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|+1 404 474 4654|
|+1 888 205 9894 (TF)|
Bone Morphogenetic Protein 2 (BMP2) antibody
|Synonyms||BMP2A, Bmp2a, AI467020, BMP2, bmp2-b, BMP-2, bmp2a, xbmp2, xBMP-2, MGC114605, MGC159940|
Alternatives Western Blotting (WB), ELISA
|9 references available|
|Quantity||0.1 mg (0.5 mg/ml)|
|Price||Product not available in this region.|
|Alternative name||BMP2 / BMP2A|
|Immunogen||Recombinant full length protein expressed in E. coli (Human).|
|Description||Bone Morphogenic Proteins (BMP) are members of the TGF-beta superfamily that affect bone and cartilage formation (Hogan 1996, Reddi 1998 and Francis-West et al. 1999). Mature BMPs are 30-38 kDa proteins that assume a TGF-beta -like cysteine knot configuration. Lovostatin increases bone formation by turning on the bmp-2 gene (Mundy et al. 1999). BMPs stimulate the production of specific bone matrix proteins and alter stromal cell and osteoclast proliferation (Macias et al. 1999, Lecanda et al. 1997). BMPs may also be an important factor for development of the viscera, with roles in cell proliferation, apoptosis, differentiation, and morphogenesis (Hogan 1996, Dale and Wardle 1999). BMPs appear to be responsible for normal dorsal/ventral patterning. Like TGF-beta, BMPs bind to a type II receptor, which then recruits the transducing type I receptor unit, activating the Smad protein signaling pathway (Massague 1994, Derynck 1997, Attisano 1993).|
|Specificity||Monoclonal anti-BMP-2 recognizes recombinant human BMP-2 by ELISA and immunoblotting. The antibody shows approximately 25% cross-reactivity with recombinant human BMP-4.|
|Application Notes||I-ELISA: Use at a concentration of 0.5-1 ug/ml to detect a limit of ~3 ng/well recombinant human BMP-2. WB: Use at a concentration of 1-2 ug/ml for human BMP-2 at 50 and 100 ng/lane under non-reducing and reducing conditions, respectively. Not tested in other applications. Optimal dilutions/concentrations should be determined by the end user.|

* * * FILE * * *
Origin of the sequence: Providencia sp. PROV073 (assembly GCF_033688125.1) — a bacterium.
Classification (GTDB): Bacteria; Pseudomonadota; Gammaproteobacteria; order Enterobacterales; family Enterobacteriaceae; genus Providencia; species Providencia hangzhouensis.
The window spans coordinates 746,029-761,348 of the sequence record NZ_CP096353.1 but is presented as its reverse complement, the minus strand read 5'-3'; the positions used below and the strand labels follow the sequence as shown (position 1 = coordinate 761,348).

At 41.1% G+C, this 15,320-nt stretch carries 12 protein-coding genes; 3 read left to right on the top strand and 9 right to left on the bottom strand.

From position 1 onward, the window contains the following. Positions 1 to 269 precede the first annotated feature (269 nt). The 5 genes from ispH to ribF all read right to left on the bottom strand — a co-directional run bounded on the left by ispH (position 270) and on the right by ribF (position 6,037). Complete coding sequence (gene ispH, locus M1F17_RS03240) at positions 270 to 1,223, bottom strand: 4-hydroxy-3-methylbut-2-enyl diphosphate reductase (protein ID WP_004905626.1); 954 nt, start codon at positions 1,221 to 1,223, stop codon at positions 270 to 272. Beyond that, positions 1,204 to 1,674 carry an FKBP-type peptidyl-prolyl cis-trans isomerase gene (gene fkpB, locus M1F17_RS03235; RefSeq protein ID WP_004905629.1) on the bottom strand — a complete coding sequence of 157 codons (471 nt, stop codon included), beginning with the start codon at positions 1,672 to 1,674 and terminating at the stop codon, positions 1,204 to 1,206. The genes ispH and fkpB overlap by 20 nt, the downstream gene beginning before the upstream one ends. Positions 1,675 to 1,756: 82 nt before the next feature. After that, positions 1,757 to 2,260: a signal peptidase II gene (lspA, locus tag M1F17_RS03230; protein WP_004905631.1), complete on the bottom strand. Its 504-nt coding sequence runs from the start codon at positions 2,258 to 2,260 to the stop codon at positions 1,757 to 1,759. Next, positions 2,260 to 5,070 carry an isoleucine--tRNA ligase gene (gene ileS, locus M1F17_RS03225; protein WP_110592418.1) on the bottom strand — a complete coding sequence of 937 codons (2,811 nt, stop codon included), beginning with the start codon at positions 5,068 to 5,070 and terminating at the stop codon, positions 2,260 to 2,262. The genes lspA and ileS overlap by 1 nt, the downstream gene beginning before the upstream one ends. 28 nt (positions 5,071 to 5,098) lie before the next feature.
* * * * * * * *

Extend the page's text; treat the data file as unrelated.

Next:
|Purification||Protein G affinity purified|
|Buffer||Phosphate buffered saline|
|Storage||Store at 4 C. Aliquot and store at -20 C long-term. Avoid repeated freezing and thawing.|
|Restrictions||For Research Use only|
Attisano, Cárcamo, Ventura et al.: "Identification of human activin and TGF beta type I receptors that form heteromeric kinase complexes with type II receptors." in: Cell, Vol. 75, Issue 4, pp. 671-80, 1993 (PubMed).
Hogan: "Bone morphogenetic proteins: multifunctional regulators of vertebrate development." in: Genes & development, Vol. 10, Issue 13, pp. 1580-94, 1996 (PubMed).
Lecanda, Avioli, Cheng: "Regulation of bone matrix protein expression and induction of differentiation of human osteoblasts and human bone marrow stromal cells by bone morphogenetic protein-2." in: Journal of cellular biochemistry, Vol. 67, Issue 3, pp. 386-96, 1997 (PubMed).
Derynck, Feng: "TGF-beta receptor signaling." in: Biochimica et biophysica acta, Vol. 1333, Issue 2, pp. F105-50, 1997 (PubMed).
Reddi: "Role of morphogenetic proteins in skeletal tissue engineering and regeneration." in: Nature biotechnology, Vol. 16, Issue 3, pp. 247-52, 1998 (PubMed).
Macias, Ganan, Rodriguez-Leon et al.: "Regulation by members of the transforming growth factor beta superfamily of the digital and interdigital fates of the autopodial limb mesoderm." in: Cell and tissue research, Vol. 296, Issue 1, pp. 95-102, 1999 (PubMed).
Francis-West, Parish, Lee et al.: "BMP/GDF-signalling interactions during synovial joint development." in: Cell and tissue research, Vol. 296, Issue 1, pp. 111-9, 1999 (PubMed).
Dale, Wardle: "A gradient of BMP activity specifies dorsal-ventral fates in early Xenopus embryos." in: Seminars in cell & developmental biology, Vol. 10, Issue 3, pp. 319-26, 1999 (PubMed).
Mundy, Garrett, Harris et al.: "Stimulation of bone formation in vitro and in rodents by statins." in: Science (New York, N.Y.), Vol. 286, Issue 5446, pp. 1946-9, 1999 (PubMed).